While not to the most exciting topic to discuss, pet urine and human urine are issues that everyday people face - from our furry family members to our human babies, children, and anyone suffering from incontinence - tackling the problem of urine cleanup requires specific techniques designed to address each type at their core.
It's easy (and common) to assume that humans and pets have similar urine compositions - but the two are quite different and require different methods for removal.
Human urine is an aqueous solution (meaning that it consists of 95% water) that also contains some other less commonly known ingredients including urea, chloride, sodium, potassium, creatinine, dissolved ions, inorganic and organic compounds and uric acid. Dog urine contains urea, creatinine, uric acid, carbohydrates, enzymes, fatty acids, hormones, sodium, potassium, chloride, magnesium, calcium, and ammonia. Cat urine contains urea, creatinine, uric acid, sodium and other electrolytes. Because cats do not drink much water, their urine is highly concentrated, and the uric acid is less diluted.
So, why are both pet and human urine so difficult to remove?
Well, the simplest explanation behind the challenge of urine removal lies in the composition of the each type of urine. The solubility (or water content) of human urine may typically be easier to clean on a surface level using general cleaning products, but the difficulty lies within the non-soluble salt crystals (that you don't see) contained in the uric acid. Put just, even when it appears that all traces of urine have been removed with a general cleaning, the salt crystals left behind make it difficult, if not impossible to efficiently and entirely remove the urine.
What happens when urine is left untreated?
Any moisture or humidity reactivates the crystals we mentioned earlier which allows unpleasant urine odors to resurface. Urine odors and stains are not just unpleasant to see and smell but are also more problematic than you realize. Left untreated, urine poses a health risk and the ability to damage carpets, fabrics, flooring, and furniture. Over time, uric acid crystals will permanently change the dye structure of carpet and fabrics, and burn the tannins in wood, causing black stains around the affected areas.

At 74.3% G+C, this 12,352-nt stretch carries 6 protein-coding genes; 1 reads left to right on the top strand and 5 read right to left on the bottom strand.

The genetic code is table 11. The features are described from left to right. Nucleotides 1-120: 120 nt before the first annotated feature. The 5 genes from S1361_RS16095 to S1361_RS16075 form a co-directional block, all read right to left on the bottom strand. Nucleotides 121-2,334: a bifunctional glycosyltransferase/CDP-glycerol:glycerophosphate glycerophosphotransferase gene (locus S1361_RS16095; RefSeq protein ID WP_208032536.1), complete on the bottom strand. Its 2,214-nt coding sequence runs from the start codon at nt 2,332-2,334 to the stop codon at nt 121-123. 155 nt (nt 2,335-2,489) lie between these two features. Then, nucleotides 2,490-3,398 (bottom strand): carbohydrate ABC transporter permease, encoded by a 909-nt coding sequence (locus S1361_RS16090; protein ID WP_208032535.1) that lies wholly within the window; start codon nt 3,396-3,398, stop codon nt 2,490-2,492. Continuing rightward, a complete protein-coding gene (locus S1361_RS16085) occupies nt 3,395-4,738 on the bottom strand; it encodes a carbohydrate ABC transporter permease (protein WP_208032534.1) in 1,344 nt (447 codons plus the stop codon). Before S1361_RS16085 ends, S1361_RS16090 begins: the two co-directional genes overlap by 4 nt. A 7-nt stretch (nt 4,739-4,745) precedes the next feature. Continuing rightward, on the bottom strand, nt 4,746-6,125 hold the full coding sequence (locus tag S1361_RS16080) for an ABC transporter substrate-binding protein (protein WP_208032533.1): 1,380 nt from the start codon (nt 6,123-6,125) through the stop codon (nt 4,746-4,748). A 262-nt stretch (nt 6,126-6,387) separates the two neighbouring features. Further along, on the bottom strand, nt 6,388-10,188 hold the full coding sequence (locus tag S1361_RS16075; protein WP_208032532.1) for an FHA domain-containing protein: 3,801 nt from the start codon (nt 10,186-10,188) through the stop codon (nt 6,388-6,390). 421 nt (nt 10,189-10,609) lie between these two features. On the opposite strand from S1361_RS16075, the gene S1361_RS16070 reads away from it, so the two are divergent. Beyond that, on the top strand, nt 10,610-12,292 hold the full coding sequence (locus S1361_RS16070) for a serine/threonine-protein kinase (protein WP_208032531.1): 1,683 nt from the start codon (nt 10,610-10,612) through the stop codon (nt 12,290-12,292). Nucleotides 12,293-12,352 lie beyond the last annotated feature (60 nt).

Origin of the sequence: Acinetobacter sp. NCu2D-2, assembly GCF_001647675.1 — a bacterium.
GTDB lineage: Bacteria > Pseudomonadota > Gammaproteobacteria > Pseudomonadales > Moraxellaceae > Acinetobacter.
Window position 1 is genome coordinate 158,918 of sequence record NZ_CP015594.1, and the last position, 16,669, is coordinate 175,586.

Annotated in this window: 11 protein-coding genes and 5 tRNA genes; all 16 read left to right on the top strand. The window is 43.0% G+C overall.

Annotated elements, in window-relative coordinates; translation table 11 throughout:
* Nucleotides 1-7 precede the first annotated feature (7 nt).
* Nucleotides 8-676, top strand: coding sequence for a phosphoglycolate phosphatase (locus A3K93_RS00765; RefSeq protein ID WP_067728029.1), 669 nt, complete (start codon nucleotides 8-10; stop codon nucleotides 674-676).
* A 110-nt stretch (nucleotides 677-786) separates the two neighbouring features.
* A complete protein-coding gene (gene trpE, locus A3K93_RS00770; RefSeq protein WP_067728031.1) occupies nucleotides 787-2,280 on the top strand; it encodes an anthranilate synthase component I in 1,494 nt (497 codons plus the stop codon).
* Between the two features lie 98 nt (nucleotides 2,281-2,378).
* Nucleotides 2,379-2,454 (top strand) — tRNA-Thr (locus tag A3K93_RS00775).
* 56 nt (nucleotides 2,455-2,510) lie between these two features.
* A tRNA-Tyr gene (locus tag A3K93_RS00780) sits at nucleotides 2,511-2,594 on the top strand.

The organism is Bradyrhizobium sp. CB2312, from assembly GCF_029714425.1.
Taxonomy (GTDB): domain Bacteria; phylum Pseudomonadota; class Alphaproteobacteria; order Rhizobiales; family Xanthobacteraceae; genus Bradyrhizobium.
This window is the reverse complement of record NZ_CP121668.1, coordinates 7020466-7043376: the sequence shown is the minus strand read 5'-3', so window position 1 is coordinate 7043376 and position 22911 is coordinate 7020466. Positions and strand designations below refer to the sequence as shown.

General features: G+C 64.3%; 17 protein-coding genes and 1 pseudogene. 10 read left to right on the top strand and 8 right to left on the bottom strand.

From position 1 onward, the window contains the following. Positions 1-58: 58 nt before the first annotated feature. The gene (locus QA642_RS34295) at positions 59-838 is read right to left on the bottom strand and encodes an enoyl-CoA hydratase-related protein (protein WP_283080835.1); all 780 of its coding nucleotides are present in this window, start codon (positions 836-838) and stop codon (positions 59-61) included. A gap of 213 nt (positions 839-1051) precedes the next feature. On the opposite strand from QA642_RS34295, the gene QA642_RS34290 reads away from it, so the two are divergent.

Why don't general cleaning products work?
Even with claims of unmatched grease, dirt, and anti-bacterial removal properties, general cleaning products are not designed or equipped with what it takes to truly break down the uric acid crystals formed by urine. Similarly, home remedies like vinegar, baking soda, dishwashing detergent, bleach, and ammonia are unable to effectively remove urine because they do not contain enzymes.
Left untreated by a professional, urine odors (whether from pets or humans) become demoralizing. Also, the odors pose behavioral risks in animals by encouraging them to repeatedly "mark" the same spot.
While general, household cleaning products may make extravagant claims of their ability to truly eliminate pet odors, these products only mask the odor, encapsulate the urine, or dry out the uric acid crystals. The effects of these products are reversed when moisture is present, meaning that your time and money are spent in vain.